Star Wars: The Clone Wars - 7.12 Victory and Death
At long last, after all the hype and anticipation, Star Wars: The Clone Wars has finally come to an end with Victory and Death, the final installment of the Siege of Mandalore and the overall series finale. It's ultimately taken 12 years to reach this moment, and for months I was wondering how it would feel to see Star Wars: The Clone Wars finally come to an end. The answer surprised me, and undoubtedly surprised many viewers as well.
Compared to the three previous installments, Victory and Death is relatively subdued. To be sure, there is plenty of action as Ahsoka and Rex (and Maul on his own), fight to get off the Star Destroyer alive. The level of tension, however, is far lower than it was in Shattered. This could be because Order 66, the long-awaited climax of the season, has now happened and all that remains is to tie up a few loose ends. Regardless of the reason, there's no denying everything feels more muted in this episode, particularly at the end, and it's there that fans might have a small problem.
If you were hoping the series finale of Star Wars: The Clone Wars would provide some hints as to where Ahsoka and Rex go after they make their escape, you are going to be disappointed. While we do get a touching moment where Ahsoka silently memorializes the fallen clone troopers, it seems we're not meant to see what happens next, as Dave Filoni chose to end the series with a shocking flash forward to the Imperial era. Seeing Vader out of the blue was a bit of a shock, but it is a handy way to wrap up the series. It also confirms that Vader hasn't forgotten about his former apprentice, something that carries over into Star Wars: Rebels.
That aside, there is plenty of action to be found in this final episode of Star Wars: The Clone Wars. Even though anyone familiar with Star Wars: Rebels will know that Ahsoka and Rex are going to make it, the episode does a good job of keeping you on the edge of your seat, making it unclear just how this escape is going to happen until almost the very end. During the long chase off the ship, there's a cool homage to Star Wars: The Rise of Skywalker when Ahsoka uses the Force to hold the shuttle Maul is stealing in place, much like Rey did with a First Order transport. And speaking of Maul, it was great to see him get one last moment of Force-using glory before departing, presumably to regroup with Crimson Dawn (since that's where we next see him in Solo: A Star Wars Story).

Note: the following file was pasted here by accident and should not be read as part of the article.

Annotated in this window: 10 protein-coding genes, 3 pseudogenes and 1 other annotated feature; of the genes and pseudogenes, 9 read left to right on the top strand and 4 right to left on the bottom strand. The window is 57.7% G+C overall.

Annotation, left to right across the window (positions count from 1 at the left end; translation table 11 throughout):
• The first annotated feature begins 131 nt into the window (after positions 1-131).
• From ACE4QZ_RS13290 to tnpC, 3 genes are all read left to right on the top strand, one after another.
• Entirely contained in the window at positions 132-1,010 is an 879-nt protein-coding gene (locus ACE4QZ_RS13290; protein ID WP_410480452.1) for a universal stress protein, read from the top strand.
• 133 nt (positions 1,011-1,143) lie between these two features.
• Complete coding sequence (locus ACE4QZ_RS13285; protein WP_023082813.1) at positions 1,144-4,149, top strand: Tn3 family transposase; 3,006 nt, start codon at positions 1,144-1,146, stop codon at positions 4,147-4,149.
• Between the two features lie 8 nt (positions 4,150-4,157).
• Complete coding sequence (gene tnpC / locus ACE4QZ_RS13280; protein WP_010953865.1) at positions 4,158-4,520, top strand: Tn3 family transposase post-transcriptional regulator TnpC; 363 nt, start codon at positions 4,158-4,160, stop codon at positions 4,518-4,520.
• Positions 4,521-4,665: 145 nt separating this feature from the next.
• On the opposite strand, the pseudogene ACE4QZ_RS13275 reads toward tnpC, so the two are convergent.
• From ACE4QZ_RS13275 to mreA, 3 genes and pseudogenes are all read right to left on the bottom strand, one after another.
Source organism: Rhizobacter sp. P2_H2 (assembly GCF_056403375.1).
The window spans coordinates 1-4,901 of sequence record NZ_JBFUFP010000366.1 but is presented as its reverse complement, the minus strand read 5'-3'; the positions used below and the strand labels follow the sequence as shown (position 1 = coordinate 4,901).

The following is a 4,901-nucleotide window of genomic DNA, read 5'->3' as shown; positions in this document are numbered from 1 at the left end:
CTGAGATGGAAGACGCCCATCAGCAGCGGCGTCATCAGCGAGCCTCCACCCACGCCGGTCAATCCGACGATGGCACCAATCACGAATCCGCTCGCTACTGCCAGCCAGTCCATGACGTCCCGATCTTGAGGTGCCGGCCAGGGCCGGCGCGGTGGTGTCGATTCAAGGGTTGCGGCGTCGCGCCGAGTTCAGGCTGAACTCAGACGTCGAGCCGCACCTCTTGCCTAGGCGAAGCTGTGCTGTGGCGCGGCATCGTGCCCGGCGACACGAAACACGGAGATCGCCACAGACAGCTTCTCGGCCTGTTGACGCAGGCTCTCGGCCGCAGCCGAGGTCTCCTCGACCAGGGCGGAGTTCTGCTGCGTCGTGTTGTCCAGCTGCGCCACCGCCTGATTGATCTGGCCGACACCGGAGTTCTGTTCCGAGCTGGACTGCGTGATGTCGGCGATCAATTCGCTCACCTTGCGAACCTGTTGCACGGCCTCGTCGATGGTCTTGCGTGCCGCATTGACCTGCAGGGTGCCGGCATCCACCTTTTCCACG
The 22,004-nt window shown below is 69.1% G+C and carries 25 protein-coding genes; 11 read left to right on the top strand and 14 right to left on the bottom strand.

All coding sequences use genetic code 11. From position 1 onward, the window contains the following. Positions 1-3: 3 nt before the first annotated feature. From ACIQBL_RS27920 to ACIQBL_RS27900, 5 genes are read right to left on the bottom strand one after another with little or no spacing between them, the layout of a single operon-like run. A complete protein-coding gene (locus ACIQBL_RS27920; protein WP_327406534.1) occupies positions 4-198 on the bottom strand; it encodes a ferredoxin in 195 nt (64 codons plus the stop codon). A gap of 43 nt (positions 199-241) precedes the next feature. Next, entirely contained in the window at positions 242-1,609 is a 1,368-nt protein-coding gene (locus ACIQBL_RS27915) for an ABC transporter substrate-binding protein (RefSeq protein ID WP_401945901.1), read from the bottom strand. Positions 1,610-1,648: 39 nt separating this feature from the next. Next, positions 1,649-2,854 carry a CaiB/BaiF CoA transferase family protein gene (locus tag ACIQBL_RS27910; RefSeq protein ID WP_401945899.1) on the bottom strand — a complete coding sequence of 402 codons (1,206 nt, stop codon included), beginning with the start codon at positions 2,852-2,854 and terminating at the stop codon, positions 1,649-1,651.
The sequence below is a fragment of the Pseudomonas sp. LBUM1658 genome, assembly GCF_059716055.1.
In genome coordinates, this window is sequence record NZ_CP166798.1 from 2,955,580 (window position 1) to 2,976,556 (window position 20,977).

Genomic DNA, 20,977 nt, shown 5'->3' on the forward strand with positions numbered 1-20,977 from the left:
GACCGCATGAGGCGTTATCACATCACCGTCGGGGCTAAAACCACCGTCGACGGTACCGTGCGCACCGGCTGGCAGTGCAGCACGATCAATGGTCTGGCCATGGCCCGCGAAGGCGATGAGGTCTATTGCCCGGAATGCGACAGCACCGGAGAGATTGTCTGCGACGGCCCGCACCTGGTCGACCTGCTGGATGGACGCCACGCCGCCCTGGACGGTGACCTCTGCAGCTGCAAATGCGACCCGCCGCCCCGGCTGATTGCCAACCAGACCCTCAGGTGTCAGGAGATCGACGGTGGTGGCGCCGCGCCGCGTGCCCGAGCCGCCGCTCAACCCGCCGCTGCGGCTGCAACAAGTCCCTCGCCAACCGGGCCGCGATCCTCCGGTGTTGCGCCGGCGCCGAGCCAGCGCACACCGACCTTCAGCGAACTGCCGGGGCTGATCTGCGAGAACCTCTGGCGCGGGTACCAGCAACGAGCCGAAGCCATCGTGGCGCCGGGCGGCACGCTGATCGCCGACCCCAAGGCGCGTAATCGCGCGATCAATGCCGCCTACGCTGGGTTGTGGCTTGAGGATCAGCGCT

Apart from the action, the final emotional twist Star Wars: The Clone Wars has to offer is Ahsoka's treatment of the clones after they turn on her. In true Jedi fashion, Ahsoka can't bear the thought of killing the men who have served under her. This might seem like a naive view to take, but remember that Ahsoka knows that the clone's are not acting with free will. I call this an emotional twist because you can see hints of how much all of this is hurting Ahsoka. Even though she managed to save Rex from himself, what happened on that ship will stay with Ahsoka for a very long time.
Perhaps, in the end, it is fitting that Star Wars: The Clone Wars ended on a quiet note, with Vader contemplating everything that was in front of him. It's perfectly symbolic of how the Clone Wars has left scars that are still visible, in more ways than one, across the galaxy. And then there was that one last surprise: circling above Vader is Morai, the convor that has followed Ahsoka since the Mortis arc in season three. While the exact meaning of Morai's presence is left to the imagination, it does remind the audience that while the Clone Wars is over, Ahsoka's story is not.